An Artist in the Arctic

New Horizon Book 3 (Heisei 24) pg. 84-89

One photograph changed Hoshino Michio's life. He was a university student, and one day he was looking at a book about Alaska. A photograph in the book caught his attention. It was a photograph of a small village surrounded by wilderness. Michio wanted to visit and experience that place for himself. He wrote a letter to the mayor of the village. It took six months, but the mayor wrote back. He invited Michio to Alaska, and Michio's dream came true.

For one summer, Michio lived among the Inuit people in that Alaskan village. He learned about Inuit food, family life, and culture. He also learned skills for living without city conveniences. For the Inuit, life depends on understanding nature. They have to hunt for meat and gather blueberries for food. Michio saw how humans and animals shared the land. That summer, he became a part of the Alaskan wilderness, too.

After Michio finished university in Japan, he returned to Alaska. For 19 years, he traveled around Alaska as a photographer. He often camped in severe weather to photograph animals in the wild. Michio really used the survival skills the Inuit taught him. Once he wrote about flying to the tundra to photograph caribou. He stayed there alone for one month. As the plane left him, Michio felt lonely in a vast wilderness. But even more, he felt incredibly free.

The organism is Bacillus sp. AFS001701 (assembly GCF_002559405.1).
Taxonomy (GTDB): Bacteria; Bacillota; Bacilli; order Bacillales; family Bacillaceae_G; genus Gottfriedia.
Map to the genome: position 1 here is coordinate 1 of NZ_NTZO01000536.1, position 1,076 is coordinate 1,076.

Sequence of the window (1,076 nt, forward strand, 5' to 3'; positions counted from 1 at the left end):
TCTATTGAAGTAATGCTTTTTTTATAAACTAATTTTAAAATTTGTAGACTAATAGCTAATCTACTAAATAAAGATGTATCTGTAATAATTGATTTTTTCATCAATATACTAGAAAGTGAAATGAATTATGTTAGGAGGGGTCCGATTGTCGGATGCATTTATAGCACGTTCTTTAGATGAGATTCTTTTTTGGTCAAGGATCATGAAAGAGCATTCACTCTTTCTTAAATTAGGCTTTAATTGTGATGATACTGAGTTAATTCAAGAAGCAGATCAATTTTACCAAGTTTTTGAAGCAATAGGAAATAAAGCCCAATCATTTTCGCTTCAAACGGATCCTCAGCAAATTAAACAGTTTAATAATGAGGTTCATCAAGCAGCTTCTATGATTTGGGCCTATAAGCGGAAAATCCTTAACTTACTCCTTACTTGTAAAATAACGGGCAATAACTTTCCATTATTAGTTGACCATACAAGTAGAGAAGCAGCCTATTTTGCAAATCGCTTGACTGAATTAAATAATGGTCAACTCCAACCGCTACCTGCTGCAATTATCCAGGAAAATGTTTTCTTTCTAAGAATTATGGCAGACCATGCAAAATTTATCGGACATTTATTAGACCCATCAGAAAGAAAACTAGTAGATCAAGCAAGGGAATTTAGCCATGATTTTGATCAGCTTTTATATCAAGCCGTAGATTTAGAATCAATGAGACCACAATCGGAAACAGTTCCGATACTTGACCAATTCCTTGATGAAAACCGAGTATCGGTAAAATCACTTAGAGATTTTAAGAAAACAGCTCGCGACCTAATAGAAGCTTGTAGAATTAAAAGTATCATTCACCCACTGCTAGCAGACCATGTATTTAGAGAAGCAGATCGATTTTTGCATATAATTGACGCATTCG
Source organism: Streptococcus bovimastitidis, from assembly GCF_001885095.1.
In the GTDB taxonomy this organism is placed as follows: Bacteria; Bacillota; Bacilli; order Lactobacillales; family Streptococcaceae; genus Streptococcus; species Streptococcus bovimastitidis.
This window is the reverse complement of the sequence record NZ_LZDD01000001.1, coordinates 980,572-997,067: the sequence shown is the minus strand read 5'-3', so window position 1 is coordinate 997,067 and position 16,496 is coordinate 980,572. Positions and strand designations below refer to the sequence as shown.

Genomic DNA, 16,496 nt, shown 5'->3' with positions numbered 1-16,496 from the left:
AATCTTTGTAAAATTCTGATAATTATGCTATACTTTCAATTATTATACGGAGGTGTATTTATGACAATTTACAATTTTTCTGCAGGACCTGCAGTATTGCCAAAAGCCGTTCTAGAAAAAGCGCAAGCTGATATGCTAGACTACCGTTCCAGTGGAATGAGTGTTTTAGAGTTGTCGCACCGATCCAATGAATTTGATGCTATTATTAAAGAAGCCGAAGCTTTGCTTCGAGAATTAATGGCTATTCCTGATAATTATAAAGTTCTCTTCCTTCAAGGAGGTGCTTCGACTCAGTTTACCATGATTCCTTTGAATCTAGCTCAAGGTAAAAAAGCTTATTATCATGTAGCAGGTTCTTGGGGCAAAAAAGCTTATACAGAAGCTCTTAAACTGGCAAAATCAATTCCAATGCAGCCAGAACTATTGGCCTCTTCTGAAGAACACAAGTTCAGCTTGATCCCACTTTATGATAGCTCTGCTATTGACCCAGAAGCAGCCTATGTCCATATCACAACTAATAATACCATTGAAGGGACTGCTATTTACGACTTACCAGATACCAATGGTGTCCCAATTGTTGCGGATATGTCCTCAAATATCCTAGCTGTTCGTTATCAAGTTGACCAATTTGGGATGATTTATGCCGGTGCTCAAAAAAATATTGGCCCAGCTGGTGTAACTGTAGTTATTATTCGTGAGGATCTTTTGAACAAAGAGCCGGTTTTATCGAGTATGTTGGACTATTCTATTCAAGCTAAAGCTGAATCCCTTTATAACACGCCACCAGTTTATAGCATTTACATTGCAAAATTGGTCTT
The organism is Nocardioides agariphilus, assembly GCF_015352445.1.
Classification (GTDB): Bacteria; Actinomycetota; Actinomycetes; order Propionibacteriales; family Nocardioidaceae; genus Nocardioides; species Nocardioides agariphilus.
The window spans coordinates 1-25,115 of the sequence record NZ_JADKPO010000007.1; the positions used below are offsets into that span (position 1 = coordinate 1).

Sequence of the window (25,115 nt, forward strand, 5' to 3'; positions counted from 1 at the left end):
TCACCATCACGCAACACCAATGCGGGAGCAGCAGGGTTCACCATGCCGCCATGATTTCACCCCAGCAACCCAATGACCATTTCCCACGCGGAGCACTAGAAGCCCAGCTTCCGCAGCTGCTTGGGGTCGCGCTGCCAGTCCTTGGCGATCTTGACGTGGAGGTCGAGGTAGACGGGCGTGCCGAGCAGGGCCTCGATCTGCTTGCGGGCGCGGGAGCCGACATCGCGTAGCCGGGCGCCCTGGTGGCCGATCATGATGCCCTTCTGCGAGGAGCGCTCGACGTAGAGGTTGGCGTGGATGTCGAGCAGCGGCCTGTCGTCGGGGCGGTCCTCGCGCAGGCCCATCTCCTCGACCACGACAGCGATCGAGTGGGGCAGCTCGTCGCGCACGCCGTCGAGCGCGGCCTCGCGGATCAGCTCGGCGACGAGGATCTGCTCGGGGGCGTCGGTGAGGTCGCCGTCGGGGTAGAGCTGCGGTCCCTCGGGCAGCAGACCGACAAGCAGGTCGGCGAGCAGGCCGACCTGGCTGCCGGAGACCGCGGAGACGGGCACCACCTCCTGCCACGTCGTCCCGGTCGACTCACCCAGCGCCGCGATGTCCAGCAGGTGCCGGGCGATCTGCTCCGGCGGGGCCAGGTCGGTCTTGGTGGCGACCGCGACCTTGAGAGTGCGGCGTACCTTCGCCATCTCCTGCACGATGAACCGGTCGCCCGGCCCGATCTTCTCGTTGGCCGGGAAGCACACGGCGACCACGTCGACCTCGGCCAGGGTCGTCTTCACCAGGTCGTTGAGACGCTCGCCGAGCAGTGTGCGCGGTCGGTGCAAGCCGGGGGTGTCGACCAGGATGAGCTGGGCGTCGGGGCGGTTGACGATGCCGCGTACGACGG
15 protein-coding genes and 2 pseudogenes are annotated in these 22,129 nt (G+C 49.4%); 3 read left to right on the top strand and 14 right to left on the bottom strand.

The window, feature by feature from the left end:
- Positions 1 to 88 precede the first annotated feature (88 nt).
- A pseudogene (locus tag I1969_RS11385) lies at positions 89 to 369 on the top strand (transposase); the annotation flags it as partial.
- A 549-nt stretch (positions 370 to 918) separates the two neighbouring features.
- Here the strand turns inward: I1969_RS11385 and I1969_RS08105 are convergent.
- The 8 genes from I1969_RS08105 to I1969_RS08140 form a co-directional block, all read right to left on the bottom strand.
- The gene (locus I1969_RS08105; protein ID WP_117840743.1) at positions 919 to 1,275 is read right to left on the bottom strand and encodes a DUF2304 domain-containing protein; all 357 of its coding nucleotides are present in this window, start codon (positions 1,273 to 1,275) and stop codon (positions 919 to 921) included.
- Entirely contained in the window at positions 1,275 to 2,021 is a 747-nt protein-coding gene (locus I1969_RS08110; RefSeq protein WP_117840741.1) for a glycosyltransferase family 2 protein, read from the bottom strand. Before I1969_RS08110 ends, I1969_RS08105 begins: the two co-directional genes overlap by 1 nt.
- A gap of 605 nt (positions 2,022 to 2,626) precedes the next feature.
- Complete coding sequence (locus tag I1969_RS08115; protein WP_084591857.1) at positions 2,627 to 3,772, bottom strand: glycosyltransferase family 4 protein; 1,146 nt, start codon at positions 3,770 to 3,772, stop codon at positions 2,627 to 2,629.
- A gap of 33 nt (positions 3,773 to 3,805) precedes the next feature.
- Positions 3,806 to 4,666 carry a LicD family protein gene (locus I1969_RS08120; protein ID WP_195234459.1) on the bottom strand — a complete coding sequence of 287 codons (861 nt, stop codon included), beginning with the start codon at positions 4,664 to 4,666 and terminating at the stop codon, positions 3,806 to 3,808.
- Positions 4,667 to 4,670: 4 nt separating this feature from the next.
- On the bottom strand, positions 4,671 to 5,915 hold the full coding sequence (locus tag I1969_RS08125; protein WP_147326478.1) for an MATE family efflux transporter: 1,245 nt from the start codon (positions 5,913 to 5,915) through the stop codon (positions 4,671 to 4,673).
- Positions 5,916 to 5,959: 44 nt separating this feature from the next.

Michio tried to show this feeling of freedom and wonder in his photographs. He took playful photographs of polar bears and majestic photographs of Arctic mountains.
In 1996, he was killed by a bear as he camped alone in Kamchatka. "We only have one life to live," wrote Michio. Though his life was cut short, Michio seemed truly happy as a photographer. He loved his work and he loved Alaska.

In Michio's photographs, the beauty of Alaska will stay with us forever. That is the magic of photographs. However, the Alaskan wilderness is changing because of global warming. The Arctic glaciers are melting. The polar bears and seals photographed by Michio cannot hunt and catch food. The habitat of the caribou is growing smaller. Even the Inuit are losing their traditional way of life.

The Alaskan wilderness was special to Michio. He used his photographs to share it with us, and to show us the importance of life on the Earth. Michio's own life was changed because of one photograph. Perhaps his photographs will also change someone's life. Maybe Michio's Alaskan photographs will encourage us to think about the beautiful Earth we share.

Official translation

Taken from the New Horizon's teachers manual.







See also